Analysis of Wellness-Related Concerns Experienced by General Surgery Trainees Over Time
Margaret Siu, David B. Tashjian, Gladys L. Fernandez, Joy Isotti, Neal E. Seymour
Surgery, Baystate Medical Center-UMASS Medical School, Springfield, Massachusetts, United States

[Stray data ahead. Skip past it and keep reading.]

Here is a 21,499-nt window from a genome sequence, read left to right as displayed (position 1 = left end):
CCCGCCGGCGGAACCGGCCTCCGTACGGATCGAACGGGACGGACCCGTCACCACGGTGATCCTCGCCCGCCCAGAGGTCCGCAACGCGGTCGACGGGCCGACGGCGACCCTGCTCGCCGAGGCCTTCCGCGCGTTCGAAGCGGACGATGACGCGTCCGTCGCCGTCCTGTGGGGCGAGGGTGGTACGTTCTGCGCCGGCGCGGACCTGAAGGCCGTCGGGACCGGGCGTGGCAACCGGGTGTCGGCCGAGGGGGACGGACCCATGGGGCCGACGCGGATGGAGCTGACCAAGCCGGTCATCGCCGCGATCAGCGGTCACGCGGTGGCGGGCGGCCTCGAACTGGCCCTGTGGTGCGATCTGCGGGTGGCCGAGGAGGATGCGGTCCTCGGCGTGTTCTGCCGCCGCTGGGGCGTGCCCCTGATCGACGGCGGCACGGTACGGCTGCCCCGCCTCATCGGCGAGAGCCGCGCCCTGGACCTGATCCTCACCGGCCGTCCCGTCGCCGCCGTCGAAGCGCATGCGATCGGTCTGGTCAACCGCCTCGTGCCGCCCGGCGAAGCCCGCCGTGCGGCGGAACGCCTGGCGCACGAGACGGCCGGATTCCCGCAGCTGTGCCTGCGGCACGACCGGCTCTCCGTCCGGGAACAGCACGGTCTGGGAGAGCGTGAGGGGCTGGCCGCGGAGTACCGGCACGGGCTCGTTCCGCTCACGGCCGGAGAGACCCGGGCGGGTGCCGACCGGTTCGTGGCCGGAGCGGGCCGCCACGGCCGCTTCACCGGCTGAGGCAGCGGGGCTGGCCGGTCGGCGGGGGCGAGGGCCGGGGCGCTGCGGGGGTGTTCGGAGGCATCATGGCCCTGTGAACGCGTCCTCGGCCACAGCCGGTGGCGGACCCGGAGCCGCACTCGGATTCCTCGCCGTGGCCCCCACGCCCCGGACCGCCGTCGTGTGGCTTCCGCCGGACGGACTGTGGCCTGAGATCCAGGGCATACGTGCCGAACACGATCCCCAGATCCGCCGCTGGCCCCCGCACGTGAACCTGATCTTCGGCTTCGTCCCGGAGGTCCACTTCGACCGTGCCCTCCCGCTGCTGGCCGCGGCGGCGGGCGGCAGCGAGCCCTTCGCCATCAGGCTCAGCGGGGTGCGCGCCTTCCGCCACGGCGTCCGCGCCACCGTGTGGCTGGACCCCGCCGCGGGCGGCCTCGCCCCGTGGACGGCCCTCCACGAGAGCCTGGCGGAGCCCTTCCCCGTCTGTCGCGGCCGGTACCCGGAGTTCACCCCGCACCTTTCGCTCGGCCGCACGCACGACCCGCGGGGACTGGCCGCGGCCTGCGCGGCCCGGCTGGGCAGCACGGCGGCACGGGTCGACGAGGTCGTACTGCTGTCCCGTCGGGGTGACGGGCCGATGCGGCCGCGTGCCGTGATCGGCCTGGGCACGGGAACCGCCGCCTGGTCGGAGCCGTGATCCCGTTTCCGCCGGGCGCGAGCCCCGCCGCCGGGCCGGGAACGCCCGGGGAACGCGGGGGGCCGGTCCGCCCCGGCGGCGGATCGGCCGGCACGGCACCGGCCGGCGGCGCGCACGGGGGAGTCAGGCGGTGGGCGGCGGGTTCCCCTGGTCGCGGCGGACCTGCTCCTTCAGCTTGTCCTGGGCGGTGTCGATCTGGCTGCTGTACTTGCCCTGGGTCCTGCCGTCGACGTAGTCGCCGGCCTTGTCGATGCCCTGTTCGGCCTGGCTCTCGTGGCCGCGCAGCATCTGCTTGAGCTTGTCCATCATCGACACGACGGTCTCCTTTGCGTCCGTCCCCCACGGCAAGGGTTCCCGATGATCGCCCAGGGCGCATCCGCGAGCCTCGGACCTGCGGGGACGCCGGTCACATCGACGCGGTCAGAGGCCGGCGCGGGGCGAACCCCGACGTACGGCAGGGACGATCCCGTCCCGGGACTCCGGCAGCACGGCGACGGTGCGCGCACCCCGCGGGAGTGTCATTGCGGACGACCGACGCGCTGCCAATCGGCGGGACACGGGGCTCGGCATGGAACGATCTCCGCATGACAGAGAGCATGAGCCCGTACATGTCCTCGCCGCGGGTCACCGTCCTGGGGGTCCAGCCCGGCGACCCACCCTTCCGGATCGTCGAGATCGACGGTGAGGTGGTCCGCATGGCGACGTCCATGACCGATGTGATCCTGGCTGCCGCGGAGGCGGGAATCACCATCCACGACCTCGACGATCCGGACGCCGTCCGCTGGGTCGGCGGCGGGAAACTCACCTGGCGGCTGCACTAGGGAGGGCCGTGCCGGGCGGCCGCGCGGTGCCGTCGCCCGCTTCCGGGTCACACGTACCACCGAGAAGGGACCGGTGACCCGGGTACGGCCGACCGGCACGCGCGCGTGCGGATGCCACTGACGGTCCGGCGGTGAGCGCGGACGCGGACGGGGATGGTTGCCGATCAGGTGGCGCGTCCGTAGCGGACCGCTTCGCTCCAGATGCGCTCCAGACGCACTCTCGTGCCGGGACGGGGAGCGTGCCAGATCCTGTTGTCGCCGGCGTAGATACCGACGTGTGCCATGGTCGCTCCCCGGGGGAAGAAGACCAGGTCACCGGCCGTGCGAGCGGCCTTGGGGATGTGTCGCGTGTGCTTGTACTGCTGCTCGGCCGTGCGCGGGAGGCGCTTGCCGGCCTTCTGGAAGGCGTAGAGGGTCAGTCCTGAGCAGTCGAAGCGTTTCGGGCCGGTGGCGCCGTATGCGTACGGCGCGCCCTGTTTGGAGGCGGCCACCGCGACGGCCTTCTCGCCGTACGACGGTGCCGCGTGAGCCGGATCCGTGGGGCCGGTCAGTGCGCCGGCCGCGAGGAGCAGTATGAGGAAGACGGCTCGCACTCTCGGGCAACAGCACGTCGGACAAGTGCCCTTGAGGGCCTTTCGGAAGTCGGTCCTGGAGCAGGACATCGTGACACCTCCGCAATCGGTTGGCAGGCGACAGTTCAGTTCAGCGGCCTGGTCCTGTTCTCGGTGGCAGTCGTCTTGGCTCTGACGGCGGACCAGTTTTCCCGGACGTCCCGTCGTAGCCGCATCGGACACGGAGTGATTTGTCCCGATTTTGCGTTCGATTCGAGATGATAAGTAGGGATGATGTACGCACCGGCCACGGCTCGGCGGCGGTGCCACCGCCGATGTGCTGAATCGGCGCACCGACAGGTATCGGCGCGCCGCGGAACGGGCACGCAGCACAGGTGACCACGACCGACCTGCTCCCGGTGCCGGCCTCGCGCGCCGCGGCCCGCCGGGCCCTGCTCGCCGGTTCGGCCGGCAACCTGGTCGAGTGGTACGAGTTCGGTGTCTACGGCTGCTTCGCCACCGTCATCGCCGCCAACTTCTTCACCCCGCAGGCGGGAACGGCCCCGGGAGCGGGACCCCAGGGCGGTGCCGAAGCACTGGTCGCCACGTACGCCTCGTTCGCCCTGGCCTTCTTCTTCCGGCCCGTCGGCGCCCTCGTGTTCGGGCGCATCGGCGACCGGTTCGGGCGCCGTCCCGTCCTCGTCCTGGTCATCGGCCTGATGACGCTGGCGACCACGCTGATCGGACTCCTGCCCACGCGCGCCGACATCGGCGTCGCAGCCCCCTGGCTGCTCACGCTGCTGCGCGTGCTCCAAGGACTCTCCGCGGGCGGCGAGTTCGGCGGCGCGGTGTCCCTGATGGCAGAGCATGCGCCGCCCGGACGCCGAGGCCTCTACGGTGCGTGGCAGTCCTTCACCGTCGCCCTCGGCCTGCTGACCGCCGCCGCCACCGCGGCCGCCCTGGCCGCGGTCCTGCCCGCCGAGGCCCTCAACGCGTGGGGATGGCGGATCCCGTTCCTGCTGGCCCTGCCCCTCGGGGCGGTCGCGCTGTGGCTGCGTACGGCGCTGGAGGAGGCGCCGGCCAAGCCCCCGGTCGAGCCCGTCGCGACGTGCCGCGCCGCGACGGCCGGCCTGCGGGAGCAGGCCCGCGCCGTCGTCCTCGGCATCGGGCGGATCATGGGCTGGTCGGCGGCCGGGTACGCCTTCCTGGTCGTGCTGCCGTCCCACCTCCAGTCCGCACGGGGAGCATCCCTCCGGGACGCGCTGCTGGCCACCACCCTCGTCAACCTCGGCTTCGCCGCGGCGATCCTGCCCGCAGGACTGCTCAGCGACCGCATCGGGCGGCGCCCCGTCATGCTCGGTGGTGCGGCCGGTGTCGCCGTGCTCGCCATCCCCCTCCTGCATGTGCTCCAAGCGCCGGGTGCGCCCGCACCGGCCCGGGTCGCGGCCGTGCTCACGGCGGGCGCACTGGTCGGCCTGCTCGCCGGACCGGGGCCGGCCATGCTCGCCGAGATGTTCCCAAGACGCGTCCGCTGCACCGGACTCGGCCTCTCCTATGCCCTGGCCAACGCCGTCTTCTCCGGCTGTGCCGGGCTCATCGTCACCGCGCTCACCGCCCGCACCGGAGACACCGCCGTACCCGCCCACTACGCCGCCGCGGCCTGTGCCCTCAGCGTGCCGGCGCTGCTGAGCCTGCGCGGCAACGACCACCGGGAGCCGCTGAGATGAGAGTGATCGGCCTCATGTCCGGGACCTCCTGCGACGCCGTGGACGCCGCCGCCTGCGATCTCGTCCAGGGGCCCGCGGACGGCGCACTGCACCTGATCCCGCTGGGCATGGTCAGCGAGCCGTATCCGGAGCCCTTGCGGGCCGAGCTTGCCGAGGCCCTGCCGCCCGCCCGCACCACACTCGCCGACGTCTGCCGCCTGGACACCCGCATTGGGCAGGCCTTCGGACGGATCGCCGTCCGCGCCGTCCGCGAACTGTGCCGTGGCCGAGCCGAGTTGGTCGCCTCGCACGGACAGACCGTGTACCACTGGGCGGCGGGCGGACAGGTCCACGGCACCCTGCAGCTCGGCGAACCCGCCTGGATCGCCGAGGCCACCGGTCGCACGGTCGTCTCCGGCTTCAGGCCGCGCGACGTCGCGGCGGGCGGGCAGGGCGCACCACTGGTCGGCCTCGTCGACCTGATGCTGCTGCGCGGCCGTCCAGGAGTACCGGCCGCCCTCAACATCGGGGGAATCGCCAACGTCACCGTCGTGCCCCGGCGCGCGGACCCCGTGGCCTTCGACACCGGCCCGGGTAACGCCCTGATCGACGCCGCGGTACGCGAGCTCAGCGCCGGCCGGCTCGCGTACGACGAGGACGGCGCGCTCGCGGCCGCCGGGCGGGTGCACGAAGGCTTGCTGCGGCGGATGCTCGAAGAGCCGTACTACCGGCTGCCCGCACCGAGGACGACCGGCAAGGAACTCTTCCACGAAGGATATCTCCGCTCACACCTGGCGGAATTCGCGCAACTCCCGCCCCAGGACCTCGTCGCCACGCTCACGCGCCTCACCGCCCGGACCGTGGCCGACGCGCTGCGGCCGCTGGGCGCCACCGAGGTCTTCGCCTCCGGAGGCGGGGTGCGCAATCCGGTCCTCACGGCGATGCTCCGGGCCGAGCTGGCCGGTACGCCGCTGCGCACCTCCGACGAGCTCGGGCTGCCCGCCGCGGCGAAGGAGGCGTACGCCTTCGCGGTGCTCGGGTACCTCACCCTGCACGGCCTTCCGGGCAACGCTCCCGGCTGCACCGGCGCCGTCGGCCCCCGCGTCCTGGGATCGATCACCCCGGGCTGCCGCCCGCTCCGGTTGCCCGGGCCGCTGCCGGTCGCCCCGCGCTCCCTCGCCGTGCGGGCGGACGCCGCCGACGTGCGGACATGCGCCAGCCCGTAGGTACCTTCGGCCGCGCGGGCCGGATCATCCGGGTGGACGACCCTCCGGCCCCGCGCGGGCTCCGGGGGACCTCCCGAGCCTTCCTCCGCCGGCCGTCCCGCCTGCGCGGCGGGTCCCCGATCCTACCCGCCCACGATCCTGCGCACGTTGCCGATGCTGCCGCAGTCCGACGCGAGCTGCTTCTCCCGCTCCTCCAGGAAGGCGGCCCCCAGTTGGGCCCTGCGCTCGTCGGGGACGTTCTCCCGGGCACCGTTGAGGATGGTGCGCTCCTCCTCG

Objective: To evaluate surgical residents' wellness-related concerns and trends in these concerns over time. Design: To facilitate wellness discussion during biannual review meetings, surgery residents from all post-graduate years at an academic medical center were asked to complete a survey of common concerns, prioritizing them in order of perceived importance. Ranked items were 1) meeting needs of family/friends, 2) nonwork time for study, 3) financial obligations, 4) personal well-being needs, 5) concerns for clinical performance, and 6) administrative demands. Changes in each of these were trended over 10 review periods, spanning 5 years. Results were analyzed using Kruskal-Wallis Test. Setting: Surgery residency confers stress burdens on trainees. To monitor and mitigate these concerns, our education team implemented a biannual survey of potential stressors to facilitate meaningful discussion during each biannual review with the program director. We reviewed the initial 5-year experience to assess for trends that could better inform efforts to maintain program and individual resident well-being. Patients or other participants: General surgery residents from all post-graduate years who participated in biannual evaluations with the program director were given the survey. Participation was completely voluntary. Main outcome measures: Means of rankings of all concern items and changes in patterns of prioritization expressed by residents over successive review periods. Results: A total of 333 surveys were completed over 5 years. During this time, 12 surveys were not completed (96% completion rate). Rankings over the course of the review changed significantly for nonwork time for study (p=0.04), personal well-being needs (p=0.03) and concerns for clinical performance (p=0.004). Nonwork time for study and concerns on clinical performance were consistently ranked as the top 2 concerns over the study period, with the exception of the Spring 2020 review. Personal well-being needs ranked highest in Spring 2020, with 41% of residents placing this as 1st or 2nd ranking. During that time, a sustained decrease in concerns for clinical performance was observed and continued into the next review period. These changes corresponded to the Massachusetts COVID-19 pandemic emergency declaration. Changes in the nonwork time for study rankings were more haphazard but remained most likely to receive 1stor 2nd ranking, but again with the exception of Spring 2020 when it fell behind personal well-being needs. Conclusion: General surgery residents most commonly prioritized time for study outside the workplace and concerns for assessment of clinical performance as their highest areas of concern. However, the occurrence of an event with implications on personal health (COVID-19 pandemic) was associated with increased prioritization of personal well-being. Determination of levels of actual stress and its implications will require additional study.
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